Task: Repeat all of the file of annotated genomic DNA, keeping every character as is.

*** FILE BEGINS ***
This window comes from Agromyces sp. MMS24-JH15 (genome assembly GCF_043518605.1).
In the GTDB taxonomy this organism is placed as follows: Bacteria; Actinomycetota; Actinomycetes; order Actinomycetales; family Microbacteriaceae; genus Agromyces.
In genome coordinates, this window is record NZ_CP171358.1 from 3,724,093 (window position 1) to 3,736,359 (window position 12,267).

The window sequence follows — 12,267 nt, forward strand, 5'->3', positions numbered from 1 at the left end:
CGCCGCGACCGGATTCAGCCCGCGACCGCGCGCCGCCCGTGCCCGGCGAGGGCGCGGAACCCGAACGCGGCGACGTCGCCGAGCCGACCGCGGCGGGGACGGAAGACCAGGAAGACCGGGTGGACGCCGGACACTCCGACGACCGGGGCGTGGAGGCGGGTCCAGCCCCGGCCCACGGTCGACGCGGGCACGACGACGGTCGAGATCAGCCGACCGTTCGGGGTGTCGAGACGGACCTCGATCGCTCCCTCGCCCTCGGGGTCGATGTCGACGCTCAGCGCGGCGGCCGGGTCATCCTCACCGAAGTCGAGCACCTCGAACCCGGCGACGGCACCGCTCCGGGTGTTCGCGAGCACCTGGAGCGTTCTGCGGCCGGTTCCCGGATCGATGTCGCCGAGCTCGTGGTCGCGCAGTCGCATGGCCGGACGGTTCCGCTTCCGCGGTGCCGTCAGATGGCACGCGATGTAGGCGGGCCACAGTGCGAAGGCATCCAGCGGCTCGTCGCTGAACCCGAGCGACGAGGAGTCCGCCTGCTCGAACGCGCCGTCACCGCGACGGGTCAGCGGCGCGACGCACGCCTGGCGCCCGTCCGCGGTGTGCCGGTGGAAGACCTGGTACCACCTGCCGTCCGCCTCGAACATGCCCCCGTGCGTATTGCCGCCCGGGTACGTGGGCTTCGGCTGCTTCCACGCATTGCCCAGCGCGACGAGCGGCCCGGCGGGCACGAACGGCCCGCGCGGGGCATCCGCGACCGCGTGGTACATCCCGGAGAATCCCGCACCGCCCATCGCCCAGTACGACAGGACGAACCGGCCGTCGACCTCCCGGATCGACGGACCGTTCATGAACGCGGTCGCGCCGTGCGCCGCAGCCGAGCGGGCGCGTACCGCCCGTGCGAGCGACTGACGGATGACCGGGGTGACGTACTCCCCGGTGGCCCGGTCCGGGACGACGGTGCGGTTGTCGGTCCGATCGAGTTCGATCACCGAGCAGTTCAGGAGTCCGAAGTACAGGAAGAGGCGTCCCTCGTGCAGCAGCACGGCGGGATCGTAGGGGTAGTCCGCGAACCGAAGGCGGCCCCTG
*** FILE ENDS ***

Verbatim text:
This window comes from Agromyces sp. MMS24-JH15 (genome assembly GCF_043518605.1).
In the GTDB taxonomy this organism is placed as follows: Bacteria; Actinomycetota; Actinomycetes; order Actinomycetales; family Microbacteriaceae; genus Agromyces.
In genome coordinates, this window is record NZ_CP171358.1 from 3,724,093 (window position 1) to 3,736,359 (window position 12,267).

The window sequence follows — 12,267 nt, forward strand, 5'->3', positions numbered from 1 at the left end:
CGCCGCGACCGGATTCAGCCCGCGACCGCGCGCCGCCCGTGCCCGGCGAGGGCGCGGAACCCGAACGCGGCGACGTCGCCGAGCCGACCGCGGCGGGGACGGAAGACCAGGAAGACCGGGTGGACGCCGGACACTCCGACGACCGGGGCGTGGAGGCGGGTCCAGCCCCGGCCCACGGTCGACGCGGGCACGACGACGGTCGAGATCAGCCGACCGTTCGGGGTGTCGAGACGGACCTCGATCGCTCCCTCGCCCTCGGGGTCGATGTCGACGCTCAGCGCGGCGGCCGGGTCATCCTCACCGAAGTCGAGCACCTCGAACCCGGCGACGGCACCGCTCCGGGTGTTCGCGAGCACCTGGAGCGTTCTGCGGCCGGTTCCCGGATCGATGTCGCCGAGCTCGTGGTCGCGCAGTCGCATGGCCGGACGGTTCCGCTTCCGCGGTGCCGTCAGATGGCACGCGATGTAGGCGGGCCACAGTGCGAAGGCATCCAGCGGCTCGTCGCTGAACCCGAGCGACGAGGAGTCCGCCTGCTCGAACGCGCCGTCACCGCGACGGGTCAGCGGCGCGACGCACGCCTGGCGCCCGTCCGCGGTGTGCCGGTGGAAGACCTGGTACCACCTGCCGTCCGCCTCGAACATGCCCCCGTGCGTATTGCCGCCCGGGTACGTGGGCTTCGGCTGCTTCCACGCATTGCCCAGCGCGACGAGCGGCCCGGCGGGCACGAACGGCCCGCGCGGGGCATCCGCGACCGCGTGGTACATCCCGGAGAATCCCGCACCGCCCATCGCCCAGTACGACAGGACGAACCGGCCGTCGACCTCCCGGATCGACGGACCGTTCATGAACGCGGTCGCGCCGTGCGCCGCAGCCGAGCGGGCGCGTACCGCCCGTGCGAGCGACTGACGGATGACCGGGGTGACGTACTCCCCGGTGGCCCGGTCCGGGACGACGGTGCGGTTGTCGGTCCGATCGAGTTCGATCACCGAGCAGTTCAGGAGTCCGAAGTACAGGAAGAGGCGTCCCTCGTGCAGCAGCACGGCGGGATCGTAGGGGTAGTCCGCGAACCGAAGGCGGCCCCTG